Following on from Anne Nicholl’s letter of May 15, ‘Don’t forget the villagers’, concerning a bypass for Rillington - I would like to submit a ‘History of the proposed Rillington bypass’, which was marked out in 1939, but halted by the outbreak of war.
It is a sad tale of over four decades of promises, elation, disappointment and disbelief, as the promises were broken by successive government ministers. Of being top of the priority list over the decades, to being taken off the list altogether in 2006. Over these decades traffic volume has increased, lorries have got even bigger, creating further congestion, hazards, and health and safety risks. The case doesn’t need making out, it is obvious, and has been made and accepted over many years, but it appears to fall on deaf ears, we are sidelined, we don’t count. The Highways authority is committed to the free movement of traffic, not people, if we were a county road then politics and representation would come into the equation, but we are not and therefore as a Yorkshire community we are not represented, only parliament and the government highways authority can deal with our case, and we are ignored.
Our local MPs have, over the years, fought our case, but have met with the same frustration and negative response and failed, we are no further forward than 1939! As the enclosed “history” shows. We hope Anne McIntosh MP will be able to persuade government that the case has been made, of our basic right to safety.
A history of Rillington bypass
A bypass was first suggested prior to the outbreak of war in 1939, and a route south of the village was pegged out, but with the outbreak of the war it was abandoned.
22.2.1973; Sir Paul Bryan MP for Ryedale stated, “With the coming of bypasses for Tadcaster, York and Malton, the time has come to put pressure on the authorities for a bypass for Rillington.
5.4.1982; Sir Paul Bryan MP said, “I continue to press for bypasses for Selby, Riccal, Barlby and Rillington.
4.2.1987; The parish council said, “The case for a bypass for Rillington has been considered several times over the past 50 years, and each time being shelved for one reason or another.
24.3.1987; Elizabeth Shields MP, in an Adjournment Debate in the House of Commons, highlighted in detail, “...the pressing need for a bypass for Rillington.”
7.12.1987. John Greenway MP, “...confirms that Rillington is shown in the White Paper for a planned start of construction in April 1991.
1998 to 1999; John Greenway MP continues to stress the need to build the bypass as a matter of urgency, and at the earliest opportunity. When the suggestion for dualling the A64 to Scarborough was raised, John Greenway stated that, “...it was unthinkable that the decision (to build the bypass) should be reversed.”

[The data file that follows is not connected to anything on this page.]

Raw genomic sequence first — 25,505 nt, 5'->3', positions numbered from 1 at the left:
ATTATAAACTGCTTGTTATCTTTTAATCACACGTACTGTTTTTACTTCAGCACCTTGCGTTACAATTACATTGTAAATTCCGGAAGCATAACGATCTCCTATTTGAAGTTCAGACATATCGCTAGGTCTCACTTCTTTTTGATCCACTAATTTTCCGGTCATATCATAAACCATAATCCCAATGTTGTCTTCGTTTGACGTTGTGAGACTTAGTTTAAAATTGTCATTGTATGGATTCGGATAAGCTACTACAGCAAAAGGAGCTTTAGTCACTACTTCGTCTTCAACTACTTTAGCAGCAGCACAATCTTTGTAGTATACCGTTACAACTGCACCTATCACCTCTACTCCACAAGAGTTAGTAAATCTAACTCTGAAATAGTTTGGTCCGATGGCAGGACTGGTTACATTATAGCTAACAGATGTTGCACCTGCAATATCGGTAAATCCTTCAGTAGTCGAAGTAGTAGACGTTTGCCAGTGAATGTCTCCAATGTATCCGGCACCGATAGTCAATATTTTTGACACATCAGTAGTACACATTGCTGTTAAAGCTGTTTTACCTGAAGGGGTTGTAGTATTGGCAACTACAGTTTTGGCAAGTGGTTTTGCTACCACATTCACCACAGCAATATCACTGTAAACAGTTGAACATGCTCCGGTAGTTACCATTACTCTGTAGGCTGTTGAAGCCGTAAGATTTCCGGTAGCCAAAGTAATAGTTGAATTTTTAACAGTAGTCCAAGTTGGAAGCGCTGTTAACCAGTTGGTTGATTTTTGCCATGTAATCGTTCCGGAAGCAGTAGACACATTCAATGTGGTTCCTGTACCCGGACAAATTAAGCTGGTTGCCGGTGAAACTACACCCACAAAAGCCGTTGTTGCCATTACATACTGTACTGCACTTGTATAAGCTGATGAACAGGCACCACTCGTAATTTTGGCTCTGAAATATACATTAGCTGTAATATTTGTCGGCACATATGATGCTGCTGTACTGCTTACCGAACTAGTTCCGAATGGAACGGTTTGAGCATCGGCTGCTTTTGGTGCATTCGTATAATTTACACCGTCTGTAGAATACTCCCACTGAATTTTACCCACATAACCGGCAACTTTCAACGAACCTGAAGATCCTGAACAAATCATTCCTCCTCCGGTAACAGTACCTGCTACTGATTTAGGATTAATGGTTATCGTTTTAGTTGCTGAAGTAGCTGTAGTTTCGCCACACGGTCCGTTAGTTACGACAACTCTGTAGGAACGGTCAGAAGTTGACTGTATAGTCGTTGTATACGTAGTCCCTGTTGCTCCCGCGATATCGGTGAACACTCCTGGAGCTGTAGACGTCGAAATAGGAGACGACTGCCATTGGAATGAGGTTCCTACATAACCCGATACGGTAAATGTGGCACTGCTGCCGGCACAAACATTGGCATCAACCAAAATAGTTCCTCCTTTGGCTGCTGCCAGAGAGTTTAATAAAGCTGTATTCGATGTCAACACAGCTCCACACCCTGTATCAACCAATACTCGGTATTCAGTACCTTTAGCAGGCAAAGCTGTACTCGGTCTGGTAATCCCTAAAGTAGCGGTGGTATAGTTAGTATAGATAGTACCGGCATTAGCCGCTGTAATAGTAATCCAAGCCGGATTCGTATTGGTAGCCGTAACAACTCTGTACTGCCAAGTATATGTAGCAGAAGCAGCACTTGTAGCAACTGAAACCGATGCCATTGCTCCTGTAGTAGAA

7/8/9.9.1989; The Department of Transport mounted a detailed, comprehensive presentation on the plans for the Rillington bypass; showing three alternative routes and inviting discussion and comments. A start would be made in 1992.
Soon afterwards John Watts MP Minister of Transport proposed dualling of the A64 to Scarborough and removed Rillington bypass from the programme.
23.8.1995. John Watts stated that the dualling of the A64 could not be given a high priority, nor was it practical to revert back to the provision of a bypass for Rillington (Rillington disappeared off road improvement plans), and John Greenway stated, “Where in England today is there a community similar to Rillington, on a major trunk road, leading to one of the top six seaside resorts in the country, which does not have a bypass?”
24.11.2000; Rillington bypass is back in the programme, once again a detailed, and comprehensive exhibition is mounted in the village hall, discussion and comments are invited.
28.11.2001. John Greenway says, “I do not believe there is any danger of this plan being shelved.”
4.7.2002; John Greenway MP with Lawrie Quinn MP, had met the Transport Minister David Jamieson MP, and it was reported that “Rillington bypass has been given the green light”, work would start in 2006 and take 18 months to complete.
2006; The Government had set up a Yorkshire and Humberside Consortium to prioritise road transport proposals. This consortium shelves Rillington bypass for a further 10 years.
Colin and Rosalind Wicks